“It is only encouraging those in China who have been saying for some time that Americans have reverted to Cold War thinking, and this is part of a containment strategy,” said Mel Gurtov, a professor of political science at Portland State University, and editor of the Asian Perspectivejournal.

America’s alliance with Japan means the United States is far from a neutral party in the China-Japan spat, “and the most important relationship we have to cultivate, with China, is bound to suffer.

In a sign of the increasing strain in U.S.-China relations, , American lawmakerswarned last week at a House subcommittee hearing that the United States must not tolerate China’s use of military coercion in pursuit of its territorial claims. Beijing’s nationalist Global Times newspaper responded by arguing that U.S. meddling risked “triggering an all-out confrontation with China,” – although the paper simultaneously advocated restraint and cooperation.

Tensions escalated in late November after China imposed an air defense identification zone over vast swathes of the East China Sea, including over islandsadministered by the Japanese. It demanded that all noncommercial aircraft entering the zone identify themselves or face “defensive emergency measures”. Calling China’s bluff, the United States flew two B-52 bombers through the zone within days.

Then, in December, Abe paid a visit to the Yasukuni Shrine in Tokyo, where 14 war criminals from World War II are honored. That stoked anger in both China and South Korea, where memories of Japanese wartime atrocities remain fresh, and prompted Beijing’s declaration that Abe had “shut the door to dialogue.”

U.S. efforts to calm tensions have so far had little apparent effect. Indeed, it is not clear either side is paying Washington much attention: U.S. officials say they learned less than an hour in advance about the air defense zone — which came just before Vice President Biden’s visit to the region– and got little notice about Abe’s visit to the shrine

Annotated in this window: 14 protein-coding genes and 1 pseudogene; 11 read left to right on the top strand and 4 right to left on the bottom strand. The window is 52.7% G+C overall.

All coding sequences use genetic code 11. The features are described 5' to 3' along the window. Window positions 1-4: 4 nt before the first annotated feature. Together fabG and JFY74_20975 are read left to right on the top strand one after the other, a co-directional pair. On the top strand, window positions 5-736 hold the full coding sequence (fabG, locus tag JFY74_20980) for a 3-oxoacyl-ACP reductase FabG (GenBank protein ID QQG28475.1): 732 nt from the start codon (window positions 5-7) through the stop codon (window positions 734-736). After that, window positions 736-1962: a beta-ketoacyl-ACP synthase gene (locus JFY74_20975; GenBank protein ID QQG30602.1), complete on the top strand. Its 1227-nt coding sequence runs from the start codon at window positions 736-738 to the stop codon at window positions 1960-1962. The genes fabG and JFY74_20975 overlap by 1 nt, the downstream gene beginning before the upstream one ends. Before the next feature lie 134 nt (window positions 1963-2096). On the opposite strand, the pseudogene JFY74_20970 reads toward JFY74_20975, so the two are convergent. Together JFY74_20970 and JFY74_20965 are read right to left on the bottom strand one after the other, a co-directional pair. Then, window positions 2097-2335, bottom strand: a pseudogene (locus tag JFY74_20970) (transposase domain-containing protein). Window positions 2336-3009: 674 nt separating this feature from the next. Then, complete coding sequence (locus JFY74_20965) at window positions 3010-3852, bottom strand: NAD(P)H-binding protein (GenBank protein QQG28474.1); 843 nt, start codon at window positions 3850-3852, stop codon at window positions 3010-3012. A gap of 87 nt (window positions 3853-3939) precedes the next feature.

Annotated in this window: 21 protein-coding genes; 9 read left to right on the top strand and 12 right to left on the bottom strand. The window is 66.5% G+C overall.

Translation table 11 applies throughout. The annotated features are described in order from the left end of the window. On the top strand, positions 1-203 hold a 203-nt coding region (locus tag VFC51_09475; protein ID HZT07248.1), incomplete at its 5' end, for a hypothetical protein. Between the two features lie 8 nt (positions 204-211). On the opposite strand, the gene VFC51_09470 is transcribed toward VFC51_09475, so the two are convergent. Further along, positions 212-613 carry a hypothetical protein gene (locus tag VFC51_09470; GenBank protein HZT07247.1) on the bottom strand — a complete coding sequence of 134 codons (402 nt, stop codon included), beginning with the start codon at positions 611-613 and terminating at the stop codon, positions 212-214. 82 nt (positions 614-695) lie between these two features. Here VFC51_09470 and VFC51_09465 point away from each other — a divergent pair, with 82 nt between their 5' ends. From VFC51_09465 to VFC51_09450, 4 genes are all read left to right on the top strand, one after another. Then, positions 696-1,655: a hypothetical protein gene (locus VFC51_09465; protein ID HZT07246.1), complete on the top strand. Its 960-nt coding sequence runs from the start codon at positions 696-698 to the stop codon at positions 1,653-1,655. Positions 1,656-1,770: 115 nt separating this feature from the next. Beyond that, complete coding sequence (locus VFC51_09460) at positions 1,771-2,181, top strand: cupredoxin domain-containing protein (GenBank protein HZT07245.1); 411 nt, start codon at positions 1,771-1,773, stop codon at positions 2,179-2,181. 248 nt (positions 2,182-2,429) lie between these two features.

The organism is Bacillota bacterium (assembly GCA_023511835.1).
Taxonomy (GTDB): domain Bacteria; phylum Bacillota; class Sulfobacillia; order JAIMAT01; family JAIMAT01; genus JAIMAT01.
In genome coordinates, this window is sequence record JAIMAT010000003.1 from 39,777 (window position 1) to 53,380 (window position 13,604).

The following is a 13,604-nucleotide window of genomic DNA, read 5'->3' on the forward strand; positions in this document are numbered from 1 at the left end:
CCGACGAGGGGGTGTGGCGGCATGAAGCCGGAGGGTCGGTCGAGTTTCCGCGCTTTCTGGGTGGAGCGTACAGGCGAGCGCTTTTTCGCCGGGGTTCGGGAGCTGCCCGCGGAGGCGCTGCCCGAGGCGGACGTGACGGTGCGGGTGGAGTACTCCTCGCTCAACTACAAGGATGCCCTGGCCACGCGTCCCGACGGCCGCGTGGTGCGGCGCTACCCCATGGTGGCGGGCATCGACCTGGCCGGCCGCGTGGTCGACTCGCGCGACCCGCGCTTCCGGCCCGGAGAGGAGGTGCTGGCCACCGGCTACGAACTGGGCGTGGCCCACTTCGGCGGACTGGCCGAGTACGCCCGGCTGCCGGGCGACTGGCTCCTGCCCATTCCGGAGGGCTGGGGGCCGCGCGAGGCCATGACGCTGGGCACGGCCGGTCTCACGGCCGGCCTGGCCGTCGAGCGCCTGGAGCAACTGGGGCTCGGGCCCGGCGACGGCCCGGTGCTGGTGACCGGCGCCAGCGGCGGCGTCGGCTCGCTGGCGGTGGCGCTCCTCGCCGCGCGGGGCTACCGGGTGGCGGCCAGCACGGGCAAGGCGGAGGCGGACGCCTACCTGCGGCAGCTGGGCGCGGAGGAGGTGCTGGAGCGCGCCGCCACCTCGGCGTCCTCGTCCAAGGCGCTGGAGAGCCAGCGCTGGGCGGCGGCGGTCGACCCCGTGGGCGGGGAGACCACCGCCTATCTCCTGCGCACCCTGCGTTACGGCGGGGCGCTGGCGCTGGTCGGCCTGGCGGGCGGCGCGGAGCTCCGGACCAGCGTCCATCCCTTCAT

Russel said the roll-out of China’s air defense zone had increased the risk of “miscalculation and an accident” that could lead to conflict.

“This was not simply a failure to communicate,” he said in a telephone interview. “It was an action that bypassed a consultative, collaborative process, and is a type of behavior that is inconsistent with the stature and status that China clearly seeks in the region.”

The Yasukuni visit, he said, was a concern of a much lower order of magnitude, but was nevertheless “very disappointing.”

Russel said Obama’s efforts to build a relationship with Chinese President Xi Jinping had improved channels of communication and given Washington the chance “to speak very directly and very candidly to China about our concerns.”

Nevertheless,Beijing is not backing down from its territorial claims. Indeed, this month it announced an effort to exert tighter control over fishing in the waters of the South China Sea, which are contested by countries such as Vietnam and the Philippines: the State Department called that move “provocative and potentially dangerous.”

For Washington, the immediate priority is crisis management — getting both sides to agree to some rules of engagement in contested waters and skies, as well as encouraging them to set up hotlines.

Click here to read the full article.